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Florida State Shows Its Potential In Win At No. 1 Florida

GAINESVILLE, Fla. – Mike Martin Jr. woke up Tuesday with a premonition about how the rivalry showdown between his No. 19 Florida State Seminoles and the top-ranked Florida Gators would go.

“I woke up this morning and said it’s going to be a tight one,” he said. “It’s going to be low scoring when you look at both pitching staffs.

“It was exactly that.”

In recent history between these two rivals, that kind of game was bad news for the Seminoles. Gators coach Kevin O’Sullivan built his program into a juggernaut around pitching. When these two powerhouses matched up – whether it was in their regular-season midweek series where a staff’s depth is the key or whether it was in a super regional where frontline pitching is on display – Florida State hadn’t been able to get an edge on the mound. As a result, Florida had won 11 straight games in the series and 16 of the last 17.

On Tuesday, however, Florida State flipped that script. Lefthanders Antonio Velez, a crafty senior, and Parker Messick, a powerful freshman, combined to throw a three-hit shutout to defeat Florida, 2-0. The loss snapped the Gators’ 16-game winning streak to start the season, the longest in program history, and knocked off the sport’s last remaining undefeated team.

It also got the monkey off the backs of the Seminoles (11-5), who hadn’t beaten their rivals since 2016.

“It was a great feeling,” Velez said. “It was a team win. We came out ready to play and knew what we had to do and accomplished our goal.”

Martin Jr., who is in his first season as head coach after being promoted last June following the retirement of Mike Martin, picked up his first win in his first try against the Gators. Getting the rivalry, which skewed heavily toward the Gators over the last several years (Florida is 24-6 in the series since the start of the 2012 season) is part of his brief.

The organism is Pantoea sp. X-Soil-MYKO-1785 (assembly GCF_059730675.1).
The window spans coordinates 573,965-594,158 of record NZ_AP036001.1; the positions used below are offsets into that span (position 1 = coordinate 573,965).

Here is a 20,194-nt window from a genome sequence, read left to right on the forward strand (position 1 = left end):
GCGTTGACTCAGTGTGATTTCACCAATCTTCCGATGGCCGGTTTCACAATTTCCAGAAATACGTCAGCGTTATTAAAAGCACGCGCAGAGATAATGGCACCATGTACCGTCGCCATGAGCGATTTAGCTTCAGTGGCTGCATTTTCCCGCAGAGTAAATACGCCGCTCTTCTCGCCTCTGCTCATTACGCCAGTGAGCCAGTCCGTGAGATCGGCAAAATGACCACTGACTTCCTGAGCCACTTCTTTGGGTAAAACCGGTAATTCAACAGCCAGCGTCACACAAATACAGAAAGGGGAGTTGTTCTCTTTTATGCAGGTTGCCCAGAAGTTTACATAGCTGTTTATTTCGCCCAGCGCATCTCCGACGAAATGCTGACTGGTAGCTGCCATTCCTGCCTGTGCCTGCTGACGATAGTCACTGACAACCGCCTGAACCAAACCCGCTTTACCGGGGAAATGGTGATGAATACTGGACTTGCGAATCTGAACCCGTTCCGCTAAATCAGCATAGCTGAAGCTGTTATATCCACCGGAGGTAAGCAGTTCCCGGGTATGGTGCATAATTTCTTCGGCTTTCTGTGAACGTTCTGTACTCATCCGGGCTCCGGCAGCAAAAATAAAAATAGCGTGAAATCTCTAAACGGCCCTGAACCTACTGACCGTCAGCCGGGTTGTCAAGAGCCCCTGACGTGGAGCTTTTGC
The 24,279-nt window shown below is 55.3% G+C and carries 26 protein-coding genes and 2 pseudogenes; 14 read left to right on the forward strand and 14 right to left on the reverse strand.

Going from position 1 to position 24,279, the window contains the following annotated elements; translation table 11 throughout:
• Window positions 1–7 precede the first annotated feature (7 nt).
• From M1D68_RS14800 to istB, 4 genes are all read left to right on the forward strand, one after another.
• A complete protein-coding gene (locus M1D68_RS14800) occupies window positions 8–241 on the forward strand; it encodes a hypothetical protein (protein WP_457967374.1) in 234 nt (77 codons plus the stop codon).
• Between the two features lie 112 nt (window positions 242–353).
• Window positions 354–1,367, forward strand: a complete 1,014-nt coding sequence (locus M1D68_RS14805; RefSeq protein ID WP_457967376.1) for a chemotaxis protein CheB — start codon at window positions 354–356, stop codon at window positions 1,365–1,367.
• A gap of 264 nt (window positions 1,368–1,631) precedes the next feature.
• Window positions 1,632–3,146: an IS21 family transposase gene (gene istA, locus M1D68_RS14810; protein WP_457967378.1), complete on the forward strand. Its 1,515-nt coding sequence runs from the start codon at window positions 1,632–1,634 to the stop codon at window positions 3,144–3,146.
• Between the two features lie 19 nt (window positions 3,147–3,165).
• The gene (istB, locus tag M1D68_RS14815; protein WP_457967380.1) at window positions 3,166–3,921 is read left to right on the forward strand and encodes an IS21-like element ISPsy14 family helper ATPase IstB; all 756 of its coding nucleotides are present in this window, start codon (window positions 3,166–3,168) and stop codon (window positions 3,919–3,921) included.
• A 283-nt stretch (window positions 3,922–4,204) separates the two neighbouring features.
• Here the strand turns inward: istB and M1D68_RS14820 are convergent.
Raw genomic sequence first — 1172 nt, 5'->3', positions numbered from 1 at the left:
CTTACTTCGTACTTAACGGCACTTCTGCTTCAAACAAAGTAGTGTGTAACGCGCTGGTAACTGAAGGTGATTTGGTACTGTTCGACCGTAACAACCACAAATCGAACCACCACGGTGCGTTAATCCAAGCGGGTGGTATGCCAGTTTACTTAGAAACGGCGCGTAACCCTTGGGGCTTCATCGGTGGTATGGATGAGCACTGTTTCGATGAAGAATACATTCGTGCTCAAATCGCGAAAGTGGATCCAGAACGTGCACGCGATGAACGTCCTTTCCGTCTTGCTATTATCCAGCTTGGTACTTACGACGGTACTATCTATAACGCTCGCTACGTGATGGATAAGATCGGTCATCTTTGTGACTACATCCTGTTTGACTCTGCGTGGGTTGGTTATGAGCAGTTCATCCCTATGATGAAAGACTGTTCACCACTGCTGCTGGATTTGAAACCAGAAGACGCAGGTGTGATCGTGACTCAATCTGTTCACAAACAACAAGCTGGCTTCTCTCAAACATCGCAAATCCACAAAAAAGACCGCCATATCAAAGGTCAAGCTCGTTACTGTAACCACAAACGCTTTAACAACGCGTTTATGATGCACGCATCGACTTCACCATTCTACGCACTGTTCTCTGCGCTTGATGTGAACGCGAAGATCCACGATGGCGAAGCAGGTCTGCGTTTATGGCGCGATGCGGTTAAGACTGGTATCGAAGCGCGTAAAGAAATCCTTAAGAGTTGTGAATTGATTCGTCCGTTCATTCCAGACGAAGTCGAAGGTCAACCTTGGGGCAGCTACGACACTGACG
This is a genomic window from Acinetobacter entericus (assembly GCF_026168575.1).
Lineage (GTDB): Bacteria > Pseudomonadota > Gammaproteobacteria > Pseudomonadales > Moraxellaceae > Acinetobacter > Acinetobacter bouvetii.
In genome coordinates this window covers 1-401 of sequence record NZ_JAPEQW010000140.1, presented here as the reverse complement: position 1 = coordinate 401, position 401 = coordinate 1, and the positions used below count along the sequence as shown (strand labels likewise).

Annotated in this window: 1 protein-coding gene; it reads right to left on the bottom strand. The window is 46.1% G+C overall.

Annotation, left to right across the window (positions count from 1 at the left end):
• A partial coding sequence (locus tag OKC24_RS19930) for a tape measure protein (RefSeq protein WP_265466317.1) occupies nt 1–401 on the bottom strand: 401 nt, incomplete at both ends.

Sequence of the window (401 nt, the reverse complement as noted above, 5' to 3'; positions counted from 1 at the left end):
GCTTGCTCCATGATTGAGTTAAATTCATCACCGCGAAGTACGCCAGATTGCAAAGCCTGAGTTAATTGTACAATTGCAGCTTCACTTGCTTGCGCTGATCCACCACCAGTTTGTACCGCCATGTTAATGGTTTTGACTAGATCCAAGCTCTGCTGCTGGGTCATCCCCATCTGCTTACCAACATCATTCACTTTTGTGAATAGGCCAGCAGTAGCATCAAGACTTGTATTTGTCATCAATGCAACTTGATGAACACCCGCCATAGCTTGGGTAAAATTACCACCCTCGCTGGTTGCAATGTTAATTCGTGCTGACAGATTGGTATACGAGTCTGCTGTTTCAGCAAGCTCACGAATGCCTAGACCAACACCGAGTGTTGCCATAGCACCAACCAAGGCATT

It’ll take much more than one win to do that. And while it was an important win symbolically, Martin Jr. brushed aside what Tuesday meant for him.

“I hadn’t even thought about it,” he said. “I want it for them. I want their hard work and stick-to-itiveness, if you will, to be rewarded. Because we’ve had our share of struggles.

“It was a good clean ballgame and a lot of times that can propel you for a while.”

Florida State this year is built around its pitching, which hasn’t often been the case in Tallahassee over the years. Typically, the Seminoles stand out for their offense. But this year, its strength is on the mound and it showed against Florida.

Velez and Messick did a good job quieting the Gators’ offense. Velez sprinkled his changeup in liberally to hold Florida to one hit and two walks in six innings, while striking out seven. Messick was a little firmer, running his fastball up to 94 mph, and struck out seven batters in three innings to earn his first career save.

Messick said after he found out Velez was starting against Florida, he told the senior to go as long as he could and he’d clean up the rest. Velez worked efficiently to throw six innings on 78 pitches, maxing out his pitch count. And, true to his word, Messick took it home in the biggest game of his life – on the road, in front of 5,276 fans at McKethan Stadium against a huge rival.